Photo: Counstruction workers use skid-steer to place large angular boulders along chain-link fence.

Photo by Edward Stoll

Riprap deters camping around substation

In the challenging landscape of the Arizona desert, an innovative adaptation can make an outsized difference. Desert Southwest engineers David Pflanz, Fredrick Oliver and Patrick Buddenbrock did just that in solving a persistent problem at Tucson Substation: unsafe conditions caused by nearby homeless encampments.

Tucson Substation sits north of downtown Tucson, alongside Interstate 10 and near two homeless shelters, La Frontera Magnotto House and Turn Your Life Around Counseling and Recovery Center. These shelters provide a lifeline to homeless and mentally ill adults, offering services ranging from meals and hygiene facilities to housing assessments and screening for additional support. However, some of those seeking services also gathered in areas surrounding the clinics, including the WAPA substation.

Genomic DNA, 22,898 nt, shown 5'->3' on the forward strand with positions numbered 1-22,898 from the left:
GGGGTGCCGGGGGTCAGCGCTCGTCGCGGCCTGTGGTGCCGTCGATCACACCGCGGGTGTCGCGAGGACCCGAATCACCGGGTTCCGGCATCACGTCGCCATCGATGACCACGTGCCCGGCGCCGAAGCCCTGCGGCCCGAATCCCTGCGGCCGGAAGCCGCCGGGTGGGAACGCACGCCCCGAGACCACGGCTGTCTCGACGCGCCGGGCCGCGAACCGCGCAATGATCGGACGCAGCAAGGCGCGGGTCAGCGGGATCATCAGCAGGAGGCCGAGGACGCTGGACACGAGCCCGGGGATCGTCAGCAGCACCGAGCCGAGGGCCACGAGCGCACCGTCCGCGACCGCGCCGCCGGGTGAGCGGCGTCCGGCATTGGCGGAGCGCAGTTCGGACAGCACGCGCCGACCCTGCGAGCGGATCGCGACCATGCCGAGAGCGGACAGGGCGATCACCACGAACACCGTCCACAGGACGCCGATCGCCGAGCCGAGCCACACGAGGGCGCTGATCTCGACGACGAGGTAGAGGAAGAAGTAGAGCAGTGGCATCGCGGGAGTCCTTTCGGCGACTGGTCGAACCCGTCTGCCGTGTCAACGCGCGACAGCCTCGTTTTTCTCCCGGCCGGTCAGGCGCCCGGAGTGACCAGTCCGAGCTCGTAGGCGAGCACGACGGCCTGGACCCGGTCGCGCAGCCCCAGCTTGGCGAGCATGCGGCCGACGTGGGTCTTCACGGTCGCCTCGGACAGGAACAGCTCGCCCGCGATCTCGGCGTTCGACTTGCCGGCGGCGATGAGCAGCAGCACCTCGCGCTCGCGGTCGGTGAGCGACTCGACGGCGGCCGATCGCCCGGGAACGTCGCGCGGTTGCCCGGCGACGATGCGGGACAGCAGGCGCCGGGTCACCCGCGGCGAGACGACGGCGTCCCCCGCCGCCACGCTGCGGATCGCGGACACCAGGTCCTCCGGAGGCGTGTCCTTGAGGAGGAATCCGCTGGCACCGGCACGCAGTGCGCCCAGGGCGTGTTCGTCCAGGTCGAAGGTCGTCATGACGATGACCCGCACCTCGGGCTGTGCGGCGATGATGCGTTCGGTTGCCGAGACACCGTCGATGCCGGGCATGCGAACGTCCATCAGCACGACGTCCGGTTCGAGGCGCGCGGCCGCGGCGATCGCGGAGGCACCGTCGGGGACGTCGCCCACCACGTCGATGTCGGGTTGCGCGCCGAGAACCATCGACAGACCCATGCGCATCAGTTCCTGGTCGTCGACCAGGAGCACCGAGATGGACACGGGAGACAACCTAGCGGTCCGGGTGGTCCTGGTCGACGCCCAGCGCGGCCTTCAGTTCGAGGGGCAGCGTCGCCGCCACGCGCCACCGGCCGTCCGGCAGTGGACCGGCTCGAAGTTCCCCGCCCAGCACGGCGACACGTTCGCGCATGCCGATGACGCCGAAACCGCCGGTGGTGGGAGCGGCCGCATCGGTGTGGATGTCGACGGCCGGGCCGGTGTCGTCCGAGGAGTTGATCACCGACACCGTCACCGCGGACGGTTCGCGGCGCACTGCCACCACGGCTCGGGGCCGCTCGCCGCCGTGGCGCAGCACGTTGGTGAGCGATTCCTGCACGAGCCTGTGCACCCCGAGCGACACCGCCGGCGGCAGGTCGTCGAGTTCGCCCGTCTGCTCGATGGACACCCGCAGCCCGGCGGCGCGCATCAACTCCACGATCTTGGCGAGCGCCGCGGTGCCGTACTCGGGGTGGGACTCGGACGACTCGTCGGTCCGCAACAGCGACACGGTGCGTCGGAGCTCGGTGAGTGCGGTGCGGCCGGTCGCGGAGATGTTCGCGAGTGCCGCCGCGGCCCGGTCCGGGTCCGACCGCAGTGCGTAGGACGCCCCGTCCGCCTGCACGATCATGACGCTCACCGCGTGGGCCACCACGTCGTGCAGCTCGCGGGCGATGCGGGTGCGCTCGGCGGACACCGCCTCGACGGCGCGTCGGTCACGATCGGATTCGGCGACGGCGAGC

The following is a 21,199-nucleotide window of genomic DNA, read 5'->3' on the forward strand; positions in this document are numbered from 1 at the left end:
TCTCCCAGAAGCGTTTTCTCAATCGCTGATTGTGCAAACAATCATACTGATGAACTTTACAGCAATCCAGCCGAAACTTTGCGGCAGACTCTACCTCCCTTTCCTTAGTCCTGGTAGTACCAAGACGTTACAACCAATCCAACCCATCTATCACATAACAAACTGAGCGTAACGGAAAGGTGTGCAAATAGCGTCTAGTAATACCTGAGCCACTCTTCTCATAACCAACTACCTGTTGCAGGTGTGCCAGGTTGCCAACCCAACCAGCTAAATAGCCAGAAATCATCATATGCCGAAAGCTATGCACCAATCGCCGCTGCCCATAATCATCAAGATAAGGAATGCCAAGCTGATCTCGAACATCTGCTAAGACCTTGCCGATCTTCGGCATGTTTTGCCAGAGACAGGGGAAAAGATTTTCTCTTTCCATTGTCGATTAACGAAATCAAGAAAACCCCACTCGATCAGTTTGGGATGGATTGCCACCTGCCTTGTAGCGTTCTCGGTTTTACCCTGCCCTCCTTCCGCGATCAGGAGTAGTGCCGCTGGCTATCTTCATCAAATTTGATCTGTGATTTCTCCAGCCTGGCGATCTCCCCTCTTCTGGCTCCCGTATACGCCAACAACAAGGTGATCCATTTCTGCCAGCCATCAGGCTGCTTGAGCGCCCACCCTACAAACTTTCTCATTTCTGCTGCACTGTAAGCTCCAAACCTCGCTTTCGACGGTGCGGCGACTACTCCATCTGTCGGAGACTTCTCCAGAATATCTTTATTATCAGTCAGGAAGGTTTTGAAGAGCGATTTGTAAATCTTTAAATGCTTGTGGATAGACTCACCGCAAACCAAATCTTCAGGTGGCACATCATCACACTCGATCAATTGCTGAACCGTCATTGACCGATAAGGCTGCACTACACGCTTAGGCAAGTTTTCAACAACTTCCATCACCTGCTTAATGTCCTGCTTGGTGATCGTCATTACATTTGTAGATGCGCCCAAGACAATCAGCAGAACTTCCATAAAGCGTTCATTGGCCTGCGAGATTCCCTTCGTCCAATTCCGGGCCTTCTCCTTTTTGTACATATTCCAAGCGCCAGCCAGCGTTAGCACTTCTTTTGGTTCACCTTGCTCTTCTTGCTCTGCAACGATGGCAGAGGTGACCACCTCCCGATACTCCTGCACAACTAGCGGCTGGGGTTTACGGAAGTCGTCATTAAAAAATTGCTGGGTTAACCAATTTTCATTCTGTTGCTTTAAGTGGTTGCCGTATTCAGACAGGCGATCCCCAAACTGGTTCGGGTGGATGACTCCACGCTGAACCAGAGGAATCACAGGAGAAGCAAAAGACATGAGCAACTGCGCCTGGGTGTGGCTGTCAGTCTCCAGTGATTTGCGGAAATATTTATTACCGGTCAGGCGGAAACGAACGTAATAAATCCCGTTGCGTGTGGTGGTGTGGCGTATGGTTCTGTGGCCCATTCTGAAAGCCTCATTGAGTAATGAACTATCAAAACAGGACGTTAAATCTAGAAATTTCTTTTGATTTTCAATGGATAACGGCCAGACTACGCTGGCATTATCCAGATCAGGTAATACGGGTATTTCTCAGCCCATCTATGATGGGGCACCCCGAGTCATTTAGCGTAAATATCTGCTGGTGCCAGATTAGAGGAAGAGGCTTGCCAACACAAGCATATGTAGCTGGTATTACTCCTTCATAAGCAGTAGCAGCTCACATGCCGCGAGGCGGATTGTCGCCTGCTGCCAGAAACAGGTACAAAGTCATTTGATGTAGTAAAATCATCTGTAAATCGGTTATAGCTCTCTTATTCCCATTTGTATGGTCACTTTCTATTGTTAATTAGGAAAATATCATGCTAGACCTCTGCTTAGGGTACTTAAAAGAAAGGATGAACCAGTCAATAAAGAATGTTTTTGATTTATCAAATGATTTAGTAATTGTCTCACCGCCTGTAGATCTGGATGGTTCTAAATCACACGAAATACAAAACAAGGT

“Many of these individuals grapple with substance abuse issues, resulting in discarded drug paraphernalia and needles,” said Oliver. “Some had built encampments along the substation fences, and at times, even made their way inside the substation.”

Photo: photo shows homeless camp littered with rubbish in the foreground and a white and red tent in the background next to a chain-link fence.
Prior to the riprap installation, homeless encampments near the substation
posed a safety and security hazard. Photo by Tatiana Young.

Wire fencing surrounds Tucson Substation, inadvertently creating up to 15-foot corridors between its boundaries and those of neighboring businesses. These corridors offered an ideal location for homeless individuals to gather, hidden from casual observation. Occasionally, people cut the fence to shelter inside the substation.

“This situation raised significant safety and security concerns, both for the individuals themselves and for the integrity of substation,” said Buddenbrock.

Additionally, trash left behind by those seeking shelter found its way onto the substation’s premises, posing not just an eyesore but also a tangible threat during the monsoon season.